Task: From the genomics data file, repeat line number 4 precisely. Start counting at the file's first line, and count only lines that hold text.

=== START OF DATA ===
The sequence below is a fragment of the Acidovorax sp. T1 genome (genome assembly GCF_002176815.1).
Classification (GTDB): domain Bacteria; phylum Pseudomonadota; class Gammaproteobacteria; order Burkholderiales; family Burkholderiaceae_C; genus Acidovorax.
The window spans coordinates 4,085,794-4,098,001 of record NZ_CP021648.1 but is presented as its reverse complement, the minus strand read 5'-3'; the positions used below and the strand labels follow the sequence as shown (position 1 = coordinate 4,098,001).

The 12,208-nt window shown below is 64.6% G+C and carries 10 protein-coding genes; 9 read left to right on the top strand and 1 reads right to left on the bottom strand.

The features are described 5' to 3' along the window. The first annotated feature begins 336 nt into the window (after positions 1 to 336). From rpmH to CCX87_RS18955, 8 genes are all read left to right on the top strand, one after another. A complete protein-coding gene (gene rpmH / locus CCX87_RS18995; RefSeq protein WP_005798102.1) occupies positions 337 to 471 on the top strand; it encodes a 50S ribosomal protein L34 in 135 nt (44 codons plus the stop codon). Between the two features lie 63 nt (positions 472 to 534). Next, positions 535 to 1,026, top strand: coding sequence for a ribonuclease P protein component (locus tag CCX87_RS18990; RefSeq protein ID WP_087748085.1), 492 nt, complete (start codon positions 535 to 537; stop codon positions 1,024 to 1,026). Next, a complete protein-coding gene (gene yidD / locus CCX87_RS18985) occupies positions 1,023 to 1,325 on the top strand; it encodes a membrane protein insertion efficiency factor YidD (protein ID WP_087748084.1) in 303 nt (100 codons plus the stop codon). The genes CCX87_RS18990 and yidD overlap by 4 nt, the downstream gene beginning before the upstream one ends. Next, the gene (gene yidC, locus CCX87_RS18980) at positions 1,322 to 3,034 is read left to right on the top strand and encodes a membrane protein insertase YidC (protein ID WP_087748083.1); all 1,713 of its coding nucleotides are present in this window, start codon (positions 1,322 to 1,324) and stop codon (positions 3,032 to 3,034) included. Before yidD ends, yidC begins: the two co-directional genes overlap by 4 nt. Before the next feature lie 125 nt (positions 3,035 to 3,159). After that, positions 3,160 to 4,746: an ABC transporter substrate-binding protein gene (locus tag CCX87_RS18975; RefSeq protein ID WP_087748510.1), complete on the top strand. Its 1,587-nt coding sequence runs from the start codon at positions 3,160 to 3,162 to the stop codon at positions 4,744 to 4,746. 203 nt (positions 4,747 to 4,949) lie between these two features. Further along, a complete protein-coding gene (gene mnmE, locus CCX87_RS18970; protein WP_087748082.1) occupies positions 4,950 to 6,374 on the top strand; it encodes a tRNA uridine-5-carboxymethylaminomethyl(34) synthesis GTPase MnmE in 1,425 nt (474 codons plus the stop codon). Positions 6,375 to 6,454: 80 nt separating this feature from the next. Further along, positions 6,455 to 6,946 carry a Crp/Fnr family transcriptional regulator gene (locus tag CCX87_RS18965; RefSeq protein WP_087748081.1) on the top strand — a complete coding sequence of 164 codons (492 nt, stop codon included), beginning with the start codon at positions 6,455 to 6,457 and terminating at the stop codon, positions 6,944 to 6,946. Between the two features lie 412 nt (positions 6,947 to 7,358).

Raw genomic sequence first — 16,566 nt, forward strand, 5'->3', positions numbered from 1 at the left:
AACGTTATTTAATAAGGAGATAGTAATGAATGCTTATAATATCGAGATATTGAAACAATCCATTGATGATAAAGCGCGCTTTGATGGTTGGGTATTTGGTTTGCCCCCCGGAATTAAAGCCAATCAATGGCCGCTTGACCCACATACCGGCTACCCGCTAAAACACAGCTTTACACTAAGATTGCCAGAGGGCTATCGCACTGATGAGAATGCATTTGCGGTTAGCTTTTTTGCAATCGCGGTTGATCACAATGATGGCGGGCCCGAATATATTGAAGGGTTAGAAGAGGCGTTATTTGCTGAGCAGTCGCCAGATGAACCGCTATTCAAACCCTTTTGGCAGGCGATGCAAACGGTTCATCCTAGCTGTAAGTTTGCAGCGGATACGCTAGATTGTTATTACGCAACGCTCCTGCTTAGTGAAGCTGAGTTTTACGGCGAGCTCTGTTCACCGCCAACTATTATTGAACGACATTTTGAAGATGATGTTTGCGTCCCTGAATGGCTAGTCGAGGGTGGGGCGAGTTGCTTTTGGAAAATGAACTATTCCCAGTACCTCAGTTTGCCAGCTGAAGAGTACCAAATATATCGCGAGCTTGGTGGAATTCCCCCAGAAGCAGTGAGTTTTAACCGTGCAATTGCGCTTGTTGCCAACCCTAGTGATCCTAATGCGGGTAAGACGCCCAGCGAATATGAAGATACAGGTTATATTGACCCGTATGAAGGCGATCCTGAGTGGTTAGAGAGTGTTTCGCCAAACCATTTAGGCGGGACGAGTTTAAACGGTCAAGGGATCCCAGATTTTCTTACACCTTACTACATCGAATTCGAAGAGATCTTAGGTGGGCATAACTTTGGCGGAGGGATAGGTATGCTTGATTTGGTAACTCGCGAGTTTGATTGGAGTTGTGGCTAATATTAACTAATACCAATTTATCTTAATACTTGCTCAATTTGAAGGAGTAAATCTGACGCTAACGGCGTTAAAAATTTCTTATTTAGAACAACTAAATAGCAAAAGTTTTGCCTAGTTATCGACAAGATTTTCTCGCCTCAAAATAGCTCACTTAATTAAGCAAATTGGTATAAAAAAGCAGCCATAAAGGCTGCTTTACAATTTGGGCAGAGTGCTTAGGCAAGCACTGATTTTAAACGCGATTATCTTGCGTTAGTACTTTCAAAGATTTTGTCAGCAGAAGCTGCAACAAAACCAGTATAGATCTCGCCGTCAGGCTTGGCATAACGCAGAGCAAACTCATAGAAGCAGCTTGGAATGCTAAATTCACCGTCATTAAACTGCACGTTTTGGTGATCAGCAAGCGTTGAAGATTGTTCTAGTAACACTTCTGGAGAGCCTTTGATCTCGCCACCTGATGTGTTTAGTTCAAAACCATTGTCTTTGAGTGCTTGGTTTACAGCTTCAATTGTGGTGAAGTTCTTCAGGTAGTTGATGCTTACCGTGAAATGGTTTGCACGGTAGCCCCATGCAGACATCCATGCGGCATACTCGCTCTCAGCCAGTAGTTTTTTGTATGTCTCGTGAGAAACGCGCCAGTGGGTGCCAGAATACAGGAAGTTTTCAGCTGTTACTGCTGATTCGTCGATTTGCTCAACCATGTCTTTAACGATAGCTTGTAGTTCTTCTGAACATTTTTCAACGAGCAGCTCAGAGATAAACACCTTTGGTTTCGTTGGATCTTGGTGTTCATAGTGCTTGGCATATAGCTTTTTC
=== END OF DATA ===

The 12,208-nt window shown below is 64.6% G+C and carries 10 protein-coding genes; 9 read left to right on the top strand and 1 reads right to left on the bottom strand.